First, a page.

I taught high school English, leadership, and conflict resolution for 11 years in the New York City public school system. One of the things I remember from teaching other than going to work on the first day of school, was meeting one week before classes officially started and waiting to hear what the “We’ve figured out how to save education” plan was for the year.
And without fail, every year, on the day after Labor Day, our principal would come in to our first faculty meeting and explain how the district, city, and state (every now and again the Feds) had upgraded the school system. The resignation in the air was palpable. Very rarely were my colleagues and I inspired to take new action. Regularly, we wondered how we would actually get the teaching done from whatever the frame of the year was. And while standards constantly change in, I think, an earnest effort to address disparities in learning and outcomes for students, a student not being able to read or write several grade levels below his/her age is never a good thing.
Last month, I had the pleasure of conducting an intensive, 30 hour training for educators here at Tanenbaum. One of the points that came up for one of our educators, a young woman teaching 1st grade, was how to use the technical skill of differentiation without having children feel different. When Jack, she told us, realized he was in the green group for that phase of math (the lower performance group), his whole week was ruined. Really!
He began to relate to himself for that week as inadequate. And the other students related to him that way as well. It occurs to me that when we talk about differentiation (distinguishing learning levels and styles so that children are given material that advances them to the next learning level in a particular subject matter) we have to also be concerned about how children feel about themselves. It doesn’t matter if you separate groups by Greek letters, the alphabet, colors, planets, kinds of cheese, or laundry detergent names. When you see the same students who struggle with a subject area gather together, they are now “tagged” at a particular learning level. There’s also a social identity that can be formed as a member of that group, “You know the ‘blues’ aren’t too smart when it comes to math!”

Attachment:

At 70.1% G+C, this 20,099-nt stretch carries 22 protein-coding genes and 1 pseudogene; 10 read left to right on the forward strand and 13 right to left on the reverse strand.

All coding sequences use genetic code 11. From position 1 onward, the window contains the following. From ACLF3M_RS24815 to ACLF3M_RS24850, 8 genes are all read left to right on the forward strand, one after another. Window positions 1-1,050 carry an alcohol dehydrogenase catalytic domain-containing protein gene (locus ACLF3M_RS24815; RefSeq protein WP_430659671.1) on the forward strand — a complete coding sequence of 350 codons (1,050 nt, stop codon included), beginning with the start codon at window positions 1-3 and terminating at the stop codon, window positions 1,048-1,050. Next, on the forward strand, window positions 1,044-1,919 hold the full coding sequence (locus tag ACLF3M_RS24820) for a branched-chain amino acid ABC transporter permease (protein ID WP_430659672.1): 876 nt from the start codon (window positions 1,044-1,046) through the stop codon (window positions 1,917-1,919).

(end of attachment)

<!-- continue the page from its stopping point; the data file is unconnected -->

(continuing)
We talked about how to address this. We don’t want to throw out the baby with the bath water; differentiation provides an opportunity for children who in many cases in the past who have been left behind to actually receive the attention they need during the school day, and not only in after-school programs. However, we have not moved the rock much further up the hill if at the end of the day the “pears” are still mean to the “apples”.
One answer that discussed was the idea of creating an environment of respect where the class agrees, “We respect everybody, all the time, no matter what!” We talked about how educators can create a learning environment that is socially just – “We’re all going to the second grade and we’re taking Jack with us!! No one goes to the second grade without Jack!!” A little over the top? Maybe. But don’t most social movements in the beginning. What if children respected each other and stood for each other no matter what? And what if teachers could address the academics topics they needed to in learning environments where the children have been taught how to be respectful to each other? And what if children were able to learn early in life that what’s fair for me is good, but what’s fair for everyone is necessary? Well, if all that happened, I’d have to get another job. I somehow wouldn’t mind looking for another line of work.